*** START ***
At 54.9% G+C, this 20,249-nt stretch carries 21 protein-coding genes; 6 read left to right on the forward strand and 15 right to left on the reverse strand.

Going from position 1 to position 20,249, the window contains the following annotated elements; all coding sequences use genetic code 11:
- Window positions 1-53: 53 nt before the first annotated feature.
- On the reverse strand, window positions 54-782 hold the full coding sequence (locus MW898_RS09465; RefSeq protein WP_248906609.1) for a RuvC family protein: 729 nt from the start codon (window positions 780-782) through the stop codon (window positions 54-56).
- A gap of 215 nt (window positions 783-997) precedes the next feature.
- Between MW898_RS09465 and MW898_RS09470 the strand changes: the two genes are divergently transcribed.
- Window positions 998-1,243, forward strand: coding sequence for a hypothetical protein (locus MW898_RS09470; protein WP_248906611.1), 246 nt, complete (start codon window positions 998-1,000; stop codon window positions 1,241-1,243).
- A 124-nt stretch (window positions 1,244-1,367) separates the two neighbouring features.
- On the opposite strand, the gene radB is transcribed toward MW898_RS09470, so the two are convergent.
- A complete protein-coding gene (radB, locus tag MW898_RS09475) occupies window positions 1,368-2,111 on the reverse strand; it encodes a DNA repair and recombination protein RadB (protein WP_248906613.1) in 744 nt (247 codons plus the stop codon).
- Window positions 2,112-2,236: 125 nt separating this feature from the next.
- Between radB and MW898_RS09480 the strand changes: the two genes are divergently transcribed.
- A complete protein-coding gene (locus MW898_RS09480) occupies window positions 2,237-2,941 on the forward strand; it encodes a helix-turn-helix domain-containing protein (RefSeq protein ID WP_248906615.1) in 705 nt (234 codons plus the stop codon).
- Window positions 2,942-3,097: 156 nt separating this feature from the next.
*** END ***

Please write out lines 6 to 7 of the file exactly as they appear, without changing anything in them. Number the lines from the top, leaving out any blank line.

- Between MW898_RS09465 and MW898_RS09470 the strand changes: the two genes are divergently transcribed.
- Window positions 998-1,243, forward strand: coding sequence for a hypothetical protein (locus MW898_RS09470; protein WP_248906611.1), 246 nt, complete (start codon window positions 998-1,000; stop codon window positions 1,241-1,243).